From sandwiches to steaks, and everything in between, food of all forms needs to be packaged properly to preserve freshness and ensure safe handling. Knowing which type of food wrapping paper to use for your application – butcher paper, freezer paper, sandwich paper, or wax paper - is vital to delivering a quality product to your customers. That's why we've created this handy guide. Use it to discover the various types of paper food wraps available to you, and then determine which one is right for your unique needs.
The weight of one ream of paper (500 sheets) when cut to the industry standard for that specific grade of paper. It is important to note that the "standard wrapping paper size" is not the same for all types of paper.
Caliper refers to the thickness of a sheet of paper expressed in thousandth of an inch. This measurement is taken with a micro meter. Normally, paper caliper should not have more than a + or - 5% variance within a sheet. Generally, the relation between caliper and basis weight is that the greater the caliper (the thicker the paper), the greater the paper weight.
While different paper types have different basic sizes, papers can still be compared by using equivalent weight.
Butcher paper, or Kraft paper, is a type of coarse, sturdy paper, ideal for wrapping meat and fish. It is widely used among fishmongers, butchers and even crafters.
Most butcher wrapping paper is treated with sizing for wet strength and leak resistance; however, larger rolls, such as 24", 30", and 36" sizes, are traditionally left untreated since they are often not used for meat wrapping (they're used most often for crafts or table covers).
Butcher paper is fine to write on with sharpie, pen, pencil, or crayon.
Peach Treated vs. White
White butcher paper is made of bleached white Kraft paper that provides a clean appearance as a meat packaging material. Additionally, white butcher paper is often used in craft settings, as its white coloring and large size makes it easy to draw murals on. In casual dining settings, white butcher paper can also be used as a disposable tablecover.
Peach treated butcher paper is designed to keep meat looking fresh while on display. The treated paper allows the meat to breathe unlike white butcher paper, thereby enabling the meat to maintain an attractive color. Additionally, its dark orange coloring discretely hides any juices that happen to leak from your meats.
Both white and peach treated butcher paper have unique blood and water hold out properties for wrapping meats and other moist products. Further, with their high tear and burst resistance, these papers help to prevent bones from breaking through the wrap.
Freezer/Coated Kraft Paper
Like butcher paper, freezer paper is a type of coarse, sturdy paper. It features low density polyethylene laminated on one side for strength, leak resistance, and the prevention of freezer burn for up to a year. It's ideal for wrapping and storing fresh fish, poultry, and cheese, as well as pre-packaged deli products like wraps and sandwiches. Also, freezer paper is great for wrapping noodles and is used extensively in the pasta industry. Freezer paper is great for maintaining freshness in both the refrigerator and the freezer.
Freezer paper is fine to write on with pen, pencil, or crayon, but only on the outside due to the poly coating.
Sandwich Wrap Paper
While sandwich wrap paper may be most often used to wrap sandwiches, it's also great for packaging sides, pretzels, pastries, and more!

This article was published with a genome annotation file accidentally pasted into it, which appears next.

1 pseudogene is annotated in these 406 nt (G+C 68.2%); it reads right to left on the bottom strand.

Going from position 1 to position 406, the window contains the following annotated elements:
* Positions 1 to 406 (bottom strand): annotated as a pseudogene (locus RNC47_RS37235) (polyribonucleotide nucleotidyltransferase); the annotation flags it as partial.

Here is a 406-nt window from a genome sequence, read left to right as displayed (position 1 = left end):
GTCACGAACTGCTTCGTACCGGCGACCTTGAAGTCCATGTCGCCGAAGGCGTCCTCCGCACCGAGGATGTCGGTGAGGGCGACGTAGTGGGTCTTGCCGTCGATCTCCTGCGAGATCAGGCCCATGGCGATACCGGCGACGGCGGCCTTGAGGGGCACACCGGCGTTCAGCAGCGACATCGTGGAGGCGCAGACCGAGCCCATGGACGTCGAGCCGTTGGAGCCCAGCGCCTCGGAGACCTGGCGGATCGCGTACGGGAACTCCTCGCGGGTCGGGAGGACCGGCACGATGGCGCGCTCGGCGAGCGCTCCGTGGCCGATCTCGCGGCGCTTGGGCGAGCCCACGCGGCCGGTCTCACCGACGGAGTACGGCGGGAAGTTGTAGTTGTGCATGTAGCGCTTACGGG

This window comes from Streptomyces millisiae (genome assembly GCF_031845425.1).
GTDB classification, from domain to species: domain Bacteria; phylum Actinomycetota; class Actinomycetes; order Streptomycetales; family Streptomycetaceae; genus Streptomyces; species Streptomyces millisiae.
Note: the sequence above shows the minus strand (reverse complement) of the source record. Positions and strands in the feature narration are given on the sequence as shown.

Traditional sandwich wrap paper features a fully open styling, making it ideal for wrapping sandwiches, burgers, hot dogs, and bratwursts, or for lining serving baskets.
Some sandwich wrap paper features a double open design, making it great for wrapping flat items, such as pastries, pretzels, and cookies. This style of paper also doubles as a cone basket liner for versatility.
Wax paper, or paraffin paper, is a type of paper that is treated with wax to allow it to have a smooth surface that prevents other items from sticking to the paper. By applying wax to the paper, the paper becomes resistant to moisture transitions in either direction, keeping moist food wrapped in such paper juicy, and preventing dry wrapped foods from exposure to moisture.
Wax paper is fine to write on with sharpie and is tape-friendly.
- Dry or wet varieties
- Rolls or sheets; sheets are available in flat pack, pop-up, and patty paper options
Dry Wax Paper vs. Wet Wax Paper
Dry wax paper is a type of bleached Kraft paper that undergoes a dry waxing process which drives wax into the sheet and leaves no surface residue. Since the wax coating is pressed into the paper, and therefore will not transfer to your product, dry wax paper is perfect for hot food applications such as wrapping sandwiches and lining pizza boxes.
Like dry wax paper, wet wax paper is a type of bleached Kraft paper, however, instead of a dry waxing process, wet wax paper undergoes a wet waxing process on both sides for a high gloss water resistant surface. Wet wax paper offers an excellent packaging material for refrigerated food products such as sandwiches, vegetables, poultry, fish, steaks, and meat. Also widely used in the candy industry as dipping paper or as a tray liner.
Pop-up wax paper sheets are made of dry wax paper and provide a quick and easy way to wrap a variety of products at your grocery store, deli counter, or market. These sheets are interfolded and packed in a "Pop-Up" box for easy counter top dispensing.
Patty paper makes it easy to prepare, package, and sell your own prepared hamburger patties. Like interfold wax paper, patty paper is made of dry wax paper. It is placed between patties during preparation and storage to prevent the patties from sticking together. Patty paper is especially useful in freezer applications.